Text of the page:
Roy Halladay, a two-time Cy Young Award-winning pitcher who retired from baseball nearly four years ago, died when his plane crashed into the Gulf of Mexico on Tuesday. He was 40. Halladay’s ICON A5, a small, single-engine aircraft, went down around noon Tuesday off the coast of Florida, Pasco County Sheriff Chris Nocco said at a news conference. The sheriff’s office marine unit responded and found Halladay’s body in shallow water near some mangroves. No survivors were found. Police said they couldn’t confirm if there were additional passengers on the plane or where it was headed.
Nocco said the National Transportation Safety Board is investigating the crash. “All of us at Baseball are shocked and deeply saddened by the tragic passing of former Toronto Blue Jays and Philadelphia Phillies pitcher Roy Halladay,” MLB commissioner Rob Manfred said in a statement. “A well-respected figure throughout the game, Roy was a fierce competitor during his 16-year career, which included eight All-Star selections, two Cy Young Awards, a perfect game and a postseason no-hitter.
“On behalf of Major League Baseball, I extend my deepest condolences to his family, including his wife, Brandy, and two sons, Ryan and Braden, his friends and countless fans, as well as the Blue Jays and Phillies organizations.” Halladay received his pilot’s license several years ago and tweeted photos last month of himself standing next to a new ICON A5 as part of the plane’s marketing campaign.
In a story posted last month on ICON’s website to promote the A5, Halladay said he had “been dreaming about flying since I was a boy but was only able to become a pilot once I retired from baseball.” In a video posted on ICON’s website, Halladay said the terms of his baseball contract prevented him from having a pilot’s license while playing and that his wife was originally against the idea of him getting the aircraft.
Here are a few of the most notable plane crash deaths involving athletes:
Knute Rockne (March 31, 1931) — The legendary Notre Dame football coach and seven others died after his plane crashed into a wheat field in Kansas. Rockne was only 43 and had been heading to California to participate in the filming of a movie entitled “The Spirit of Notre Dame.”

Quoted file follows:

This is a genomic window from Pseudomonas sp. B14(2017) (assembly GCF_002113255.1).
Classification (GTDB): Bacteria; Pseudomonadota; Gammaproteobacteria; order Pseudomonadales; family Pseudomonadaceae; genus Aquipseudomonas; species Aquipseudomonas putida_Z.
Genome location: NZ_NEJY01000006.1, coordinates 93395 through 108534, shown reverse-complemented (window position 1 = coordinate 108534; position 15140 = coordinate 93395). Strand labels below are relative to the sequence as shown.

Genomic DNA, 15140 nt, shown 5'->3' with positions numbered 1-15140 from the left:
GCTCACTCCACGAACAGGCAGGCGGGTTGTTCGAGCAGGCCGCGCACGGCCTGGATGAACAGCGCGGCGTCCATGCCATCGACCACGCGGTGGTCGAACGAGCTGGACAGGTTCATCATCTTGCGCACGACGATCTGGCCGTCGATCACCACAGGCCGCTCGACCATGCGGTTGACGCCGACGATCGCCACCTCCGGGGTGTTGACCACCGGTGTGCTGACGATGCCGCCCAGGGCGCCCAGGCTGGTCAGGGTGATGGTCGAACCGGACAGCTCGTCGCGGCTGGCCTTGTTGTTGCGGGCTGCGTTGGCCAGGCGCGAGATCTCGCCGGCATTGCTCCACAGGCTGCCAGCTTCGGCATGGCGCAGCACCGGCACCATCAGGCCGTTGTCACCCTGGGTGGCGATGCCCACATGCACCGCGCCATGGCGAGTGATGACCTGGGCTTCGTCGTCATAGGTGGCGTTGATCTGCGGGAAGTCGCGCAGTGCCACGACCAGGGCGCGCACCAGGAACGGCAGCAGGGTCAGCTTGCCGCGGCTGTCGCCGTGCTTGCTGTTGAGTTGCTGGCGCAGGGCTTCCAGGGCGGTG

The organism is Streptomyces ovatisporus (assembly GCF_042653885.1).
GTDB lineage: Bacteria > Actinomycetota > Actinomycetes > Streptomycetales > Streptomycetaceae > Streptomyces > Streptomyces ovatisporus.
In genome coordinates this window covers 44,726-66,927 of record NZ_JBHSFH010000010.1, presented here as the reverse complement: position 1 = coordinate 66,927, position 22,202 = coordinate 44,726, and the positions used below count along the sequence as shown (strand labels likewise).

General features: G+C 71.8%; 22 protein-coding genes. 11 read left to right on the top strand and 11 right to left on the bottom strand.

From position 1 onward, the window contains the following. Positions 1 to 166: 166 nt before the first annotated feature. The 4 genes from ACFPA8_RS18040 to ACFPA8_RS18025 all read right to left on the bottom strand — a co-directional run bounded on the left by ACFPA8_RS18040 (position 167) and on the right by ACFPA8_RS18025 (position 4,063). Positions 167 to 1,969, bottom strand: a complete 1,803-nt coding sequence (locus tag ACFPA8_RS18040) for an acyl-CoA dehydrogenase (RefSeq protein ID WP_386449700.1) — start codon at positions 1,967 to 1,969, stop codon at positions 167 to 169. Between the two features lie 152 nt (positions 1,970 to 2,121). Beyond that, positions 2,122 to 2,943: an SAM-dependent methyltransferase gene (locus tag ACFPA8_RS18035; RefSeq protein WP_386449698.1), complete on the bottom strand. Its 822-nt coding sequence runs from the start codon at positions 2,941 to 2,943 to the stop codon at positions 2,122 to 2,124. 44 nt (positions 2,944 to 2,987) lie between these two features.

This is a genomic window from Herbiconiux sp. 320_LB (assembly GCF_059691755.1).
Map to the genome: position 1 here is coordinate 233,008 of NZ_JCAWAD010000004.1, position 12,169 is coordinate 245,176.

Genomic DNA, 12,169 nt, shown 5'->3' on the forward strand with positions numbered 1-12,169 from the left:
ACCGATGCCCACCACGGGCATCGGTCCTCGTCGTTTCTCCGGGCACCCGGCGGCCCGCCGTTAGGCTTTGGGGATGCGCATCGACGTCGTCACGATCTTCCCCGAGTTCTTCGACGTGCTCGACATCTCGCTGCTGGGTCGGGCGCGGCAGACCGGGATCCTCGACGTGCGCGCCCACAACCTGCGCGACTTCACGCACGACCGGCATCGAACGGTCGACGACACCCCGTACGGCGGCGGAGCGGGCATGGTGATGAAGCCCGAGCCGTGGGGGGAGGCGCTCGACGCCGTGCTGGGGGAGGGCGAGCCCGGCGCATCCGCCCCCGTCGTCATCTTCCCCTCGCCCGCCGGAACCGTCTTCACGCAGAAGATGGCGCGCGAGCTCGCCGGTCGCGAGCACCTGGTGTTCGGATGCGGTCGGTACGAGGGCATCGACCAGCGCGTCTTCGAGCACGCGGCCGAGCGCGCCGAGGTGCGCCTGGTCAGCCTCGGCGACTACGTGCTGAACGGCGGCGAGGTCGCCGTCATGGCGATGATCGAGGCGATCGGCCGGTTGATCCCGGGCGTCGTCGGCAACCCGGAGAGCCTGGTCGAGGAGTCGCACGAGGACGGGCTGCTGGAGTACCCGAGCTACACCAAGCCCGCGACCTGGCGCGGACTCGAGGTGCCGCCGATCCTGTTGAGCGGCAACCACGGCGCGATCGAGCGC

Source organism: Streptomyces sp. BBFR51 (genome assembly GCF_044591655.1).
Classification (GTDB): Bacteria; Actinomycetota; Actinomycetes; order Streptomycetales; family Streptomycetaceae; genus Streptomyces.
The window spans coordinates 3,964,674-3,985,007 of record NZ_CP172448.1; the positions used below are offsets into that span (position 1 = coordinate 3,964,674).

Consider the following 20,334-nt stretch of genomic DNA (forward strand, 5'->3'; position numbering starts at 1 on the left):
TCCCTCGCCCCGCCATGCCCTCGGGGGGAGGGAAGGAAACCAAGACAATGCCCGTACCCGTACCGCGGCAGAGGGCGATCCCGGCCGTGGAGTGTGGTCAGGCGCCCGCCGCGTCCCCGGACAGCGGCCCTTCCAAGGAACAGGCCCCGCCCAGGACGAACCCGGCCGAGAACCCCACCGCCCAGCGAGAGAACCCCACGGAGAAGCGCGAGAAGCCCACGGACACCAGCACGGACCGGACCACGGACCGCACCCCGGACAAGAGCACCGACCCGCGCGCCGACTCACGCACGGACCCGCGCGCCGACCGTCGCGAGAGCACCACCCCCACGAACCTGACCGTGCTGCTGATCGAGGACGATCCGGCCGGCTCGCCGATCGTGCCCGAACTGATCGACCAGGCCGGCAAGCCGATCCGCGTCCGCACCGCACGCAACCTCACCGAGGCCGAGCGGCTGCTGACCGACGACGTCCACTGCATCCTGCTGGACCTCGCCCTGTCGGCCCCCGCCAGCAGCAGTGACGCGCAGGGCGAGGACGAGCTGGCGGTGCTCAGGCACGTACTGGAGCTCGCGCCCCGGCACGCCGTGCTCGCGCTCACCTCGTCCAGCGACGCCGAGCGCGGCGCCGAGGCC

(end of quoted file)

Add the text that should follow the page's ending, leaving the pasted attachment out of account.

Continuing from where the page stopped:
Ken Hubbs (Feb 15. 1964) — The Chicago Cubs second baseman won NL rookie of the year in 1962. He was killed just over a year later at age 22 after the plane he was piloting crashed in Utah. It was said that Hubbs was trying to overcome a fear of flying by taking flying lessons.
Rocky Marciano (Aug. 31, 1969) — The former heavyweight champion and two others were killed in Newton, Iowa after their Cessna hit a tree two miles short of the runway. The NTSB concluded the pilot’s inexperience was a factor. Marciano would’ve turned 46 the next day.
Roberto Clemente (Dec. 31, 1972) — The Pittsburgh Pirates star and future Hall of Famer was bringing aid to earthquake victims in Nicaragua when his plane went down into the Atlantic Ocean off the coast of his native Puerto Rico. He was 38 years old.
Thurman Munson (Aug. 2, 1979) — The catcher and soul of the late ’70s Yankee dynasty was killed after practicing landing his Cessna plane on an offday in Ohio. He was a perennial All-Star and won the AL MVP in 1976.
Alan Kulwicki (April 1, 1993) — Kulwicki was the reigning Winston Cup champion when his plane went down in Tennessee the week of the race in Bristol. He was 39.
Brook Berringer (April 18, 1996) — The Nebraska quarterback died at 22 when the plane he was piloting crashed in Raymond, Nebraska. Berringer was a NFL prospect and died just two days before the draft.
Rodney Culver (May 11, 1996) — The former Notre Dame running back and his wife Karen were among the 110 people who died when ValuJet Flight 592 crashed into the Florida Everglades. Culver, who played for the Colts and Chargers over four NFL season, was only 26 and left two young daughters behind.
Payne Stewart (Oct. 25, 1999) — Stewart and five others were killed after the cabin of his Learjet lost pressure, sending the plane off course to South Dakota. Stewart, 42, was coming off a 1999 season that couldn’t have gone much better. Not only did he win the U.S. Open at Pinehurst, but he was also part of the 1999 U.S. Ryder Cup team that famously rallied to win at Brookline.
Cory Lidle (Oct. 11, 2006) — The Yankees pitcher was only 34 when he crashed his personal plane into an apartment building in New York City just days after the Yankees were eliminated from the ALDS. Halladay and Lidle were teammates on the Blue Jays.